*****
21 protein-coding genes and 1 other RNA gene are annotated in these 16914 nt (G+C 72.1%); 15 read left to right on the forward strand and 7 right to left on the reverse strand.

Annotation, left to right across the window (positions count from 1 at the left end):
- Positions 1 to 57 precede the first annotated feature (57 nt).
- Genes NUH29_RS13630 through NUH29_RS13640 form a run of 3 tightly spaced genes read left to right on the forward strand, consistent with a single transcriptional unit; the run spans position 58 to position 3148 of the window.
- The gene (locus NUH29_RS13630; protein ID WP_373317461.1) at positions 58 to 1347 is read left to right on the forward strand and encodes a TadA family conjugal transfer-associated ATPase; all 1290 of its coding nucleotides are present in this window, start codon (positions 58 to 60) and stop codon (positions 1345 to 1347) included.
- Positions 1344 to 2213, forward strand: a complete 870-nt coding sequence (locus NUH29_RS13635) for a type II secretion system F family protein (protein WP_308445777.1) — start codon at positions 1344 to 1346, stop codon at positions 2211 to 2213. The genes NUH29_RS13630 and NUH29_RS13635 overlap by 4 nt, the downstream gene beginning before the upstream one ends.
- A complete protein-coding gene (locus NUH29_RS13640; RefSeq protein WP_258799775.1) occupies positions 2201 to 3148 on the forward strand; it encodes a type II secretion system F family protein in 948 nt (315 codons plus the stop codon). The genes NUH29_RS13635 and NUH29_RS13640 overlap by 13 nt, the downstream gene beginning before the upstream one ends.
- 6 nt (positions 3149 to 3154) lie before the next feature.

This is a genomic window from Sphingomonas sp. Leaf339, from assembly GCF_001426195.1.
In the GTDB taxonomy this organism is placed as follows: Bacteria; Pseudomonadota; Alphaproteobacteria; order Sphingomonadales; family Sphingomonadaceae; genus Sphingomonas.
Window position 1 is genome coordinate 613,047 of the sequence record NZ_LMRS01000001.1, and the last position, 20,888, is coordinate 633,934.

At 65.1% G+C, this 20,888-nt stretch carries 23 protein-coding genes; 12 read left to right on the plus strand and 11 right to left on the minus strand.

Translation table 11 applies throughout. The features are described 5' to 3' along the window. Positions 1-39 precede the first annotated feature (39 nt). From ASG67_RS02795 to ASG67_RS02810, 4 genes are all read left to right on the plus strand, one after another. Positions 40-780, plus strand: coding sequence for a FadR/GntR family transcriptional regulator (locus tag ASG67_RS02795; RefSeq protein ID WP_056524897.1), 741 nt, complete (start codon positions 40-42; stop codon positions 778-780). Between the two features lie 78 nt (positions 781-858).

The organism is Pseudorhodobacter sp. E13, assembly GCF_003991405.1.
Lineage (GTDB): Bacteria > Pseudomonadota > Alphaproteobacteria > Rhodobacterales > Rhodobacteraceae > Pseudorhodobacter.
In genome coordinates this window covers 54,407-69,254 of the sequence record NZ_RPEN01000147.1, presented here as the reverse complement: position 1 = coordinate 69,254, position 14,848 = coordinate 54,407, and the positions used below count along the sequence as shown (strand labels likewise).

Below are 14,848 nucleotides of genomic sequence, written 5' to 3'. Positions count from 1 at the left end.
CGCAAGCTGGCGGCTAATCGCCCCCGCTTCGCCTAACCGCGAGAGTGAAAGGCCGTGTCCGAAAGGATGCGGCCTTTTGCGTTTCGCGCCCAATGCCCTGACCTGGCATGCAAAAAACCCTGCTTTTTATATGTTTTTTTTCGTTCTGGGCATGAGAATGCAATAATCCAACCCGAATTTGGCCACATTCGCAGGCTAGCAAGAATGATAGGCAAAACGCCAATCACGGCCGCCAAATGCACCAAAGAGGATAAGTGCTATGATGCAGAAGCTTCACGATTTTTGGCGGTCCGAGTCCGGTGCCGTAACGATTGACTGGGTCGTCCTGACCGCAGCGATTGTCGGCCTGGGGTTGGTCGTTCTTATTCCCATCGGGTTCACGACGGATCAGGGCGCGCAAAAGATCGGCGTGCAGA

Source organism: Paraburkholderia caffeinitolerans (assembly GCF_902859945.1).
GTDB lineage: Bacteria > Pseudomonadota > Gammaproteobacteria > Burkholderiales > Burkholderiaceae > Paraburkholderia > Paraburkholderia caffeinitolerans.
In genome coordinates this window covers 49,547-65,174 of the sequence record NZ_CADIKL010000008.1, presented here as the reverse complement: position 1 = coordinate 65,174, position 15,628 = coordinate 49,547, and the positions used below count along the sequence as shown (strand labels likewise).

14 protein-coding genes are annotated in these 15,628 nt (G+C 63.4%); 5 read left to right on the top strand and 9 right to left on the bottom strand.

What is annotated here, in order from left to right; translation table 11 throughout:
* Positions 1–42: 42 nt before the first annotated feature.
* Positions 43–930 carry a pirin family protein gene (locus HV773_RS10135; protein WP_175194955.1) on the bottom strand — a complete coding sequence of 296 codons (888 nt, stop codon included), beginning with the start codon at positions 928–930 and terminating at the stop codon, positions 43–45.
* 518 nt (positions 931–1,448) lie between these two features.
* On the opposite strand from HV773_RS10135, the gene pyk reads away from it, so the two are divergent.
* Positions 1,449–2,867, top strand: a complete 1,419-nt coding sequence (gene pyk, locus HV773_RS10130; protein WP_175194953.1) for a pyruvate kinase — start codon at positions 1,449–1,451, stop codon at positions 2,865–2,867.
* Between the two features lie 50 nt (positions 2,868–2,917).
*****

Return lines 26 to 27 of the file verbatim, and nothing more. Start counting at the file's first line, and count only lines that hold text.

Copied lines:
* 518 nt (positions 931–1,448) lie between these two features.
* On the opposite strand from HV773_RS10135, the gene pyk reads away from it, so the two are divergent.